Word Worthy Woman: Madame C. J. Walker, bath and beauty pioneer

Madame C. J. Walker c. 1914
Madame C. J. Walker c. 1914

I’m currently writing a post about minority women who have become prominent social figures through their cosmetics entrepreneurship. I feel I could hardly do them justice without talking first about one of America’s first female or black millionaires, an early advocate for civil rights and women’s rights, and patron of the arts. Madame C.J. Walker, born to poor sharecroppers and former slaves in Louisiana, rose to business and social prominence throughout the United States through years of fearless hard work.

Records show that Sarah Breedlove, who became Mme. Walker, was born to Owen and Minerva in the town of Delta, Mississippi on December 23, 1867. Her parents were farmers and she began working in cotton fields at a very young age. As she grew, she worked as a domestic servant and as laundress. Her first husband was Moses McWilliams, whom she married at age 14. In 1885, she gave birth to her only daughter, Lelia (later A’Lelia) at the age of 16.  A’Lelia spent much of her adult life managing her mother’s company and was responsible for Walker’s move to Harlem.

Entrepreneur Madame C J Walker in a car with friends c. 1914
Madame C. J. Walker driving friends

 

 

 

 

 

 

 

 

 

 

 

In 1877, Sarah McWilliams, widowed, moved with her daughter to St. Louis. Little is known about this time spent, likely, working for others and raising her daughter. She probably lived with several other Breedloves who kept a barbershop, and were most likely brothers or cousins. When she began experimenting with hair tonics to cure scalp problems in the 1900s, she probably had these hair-working family members to consult.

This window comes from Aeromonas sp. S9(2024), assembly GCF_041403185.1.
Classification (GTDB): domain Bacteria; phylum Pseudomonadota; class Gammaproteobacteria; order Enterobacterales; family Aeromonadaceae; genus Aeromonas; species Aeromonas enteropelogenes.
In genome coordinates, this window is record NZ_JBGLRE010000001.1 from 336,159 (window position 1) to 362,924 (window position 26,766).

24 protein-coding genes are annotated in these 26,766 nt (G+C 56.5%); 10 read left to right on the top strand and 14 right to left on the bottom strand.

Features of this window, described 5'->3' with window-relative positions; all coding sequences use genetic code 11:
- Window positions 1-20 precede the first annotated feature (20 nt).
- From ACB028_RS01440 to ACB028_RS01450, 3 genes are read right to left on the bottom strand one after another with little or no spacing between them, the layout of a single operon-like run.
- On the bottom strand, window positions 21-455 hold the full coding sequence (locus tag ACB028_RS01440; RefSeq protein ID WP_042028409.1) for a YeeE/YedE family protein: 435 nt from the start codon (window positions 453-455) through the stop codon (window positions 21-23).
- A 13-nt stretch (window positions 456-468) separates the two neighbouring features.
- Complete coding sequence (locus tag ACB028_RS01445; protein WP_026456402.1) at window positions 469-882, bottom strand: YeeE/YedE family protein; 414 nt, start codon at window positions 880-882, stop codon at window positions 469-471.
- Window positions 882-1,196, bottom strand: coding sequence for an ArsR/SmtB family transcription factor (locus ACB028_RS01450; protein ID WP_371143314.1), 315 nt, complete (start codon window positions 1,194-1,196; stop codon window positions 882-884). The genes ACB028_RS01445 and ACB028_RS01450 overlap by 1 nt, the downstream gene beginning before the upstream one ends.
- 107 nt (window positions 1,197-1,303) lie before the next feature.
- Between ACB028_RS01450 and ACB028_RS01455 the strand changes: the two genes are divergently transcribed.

Ad for Lydia Pinkham's Vegetable Compound
Ad for Lydia Pinkham’s Vegetable Compound c. 1882

 

 

In the late 19th century, the personal care products industry didn’t yet exist. What health products existed were often sold door to door. The Federal Food & Drug Administration had not yet been established to vet care claims or product dangers. Because of the lack of formality in these kinds of businesses, they were one place where women could exercise entrepreneurial energy and succeed in business.

 

Lydia Pinkham, who created a famous women’s tonic, was one such, and another was Rebecca Elliott, one of the first women to create and market care products for African American hair. In the 1880s, these women pioneered direct marketing techniques such as repetitive advertisements in women’s magazines and local newspapers, door to door salesmanship, and using the founder’s image as a signature packaging image. These were all techniques that Walker used to build her personal care products empire.

 

 

 

 

 

Ad for Turnbo Malone's Poro cosmetics
Ad for Turnbo Malone’s Poro cosmetics

 

 

Walker began her career in hair products by selling those created by Annie Turnbo Malone. By 1902 Malone had introduced her Wonderful Hair Grower, aimed at healing hair follicles damaged by harsh homemade hair preparations. She begins selling these door to door in St. Louis, and shortly thereafter, Sarah McWilliams (now Davis, from a marriage in the 1890s) begins selling them as well. By 1905, Davis had moved to Denver, Colorado to represent Malone’s products. There she perfected her own hair preparation and married newspaper publicity man Charles Joseph Walker. From this point, Sarah’s work will be for her own products and fame.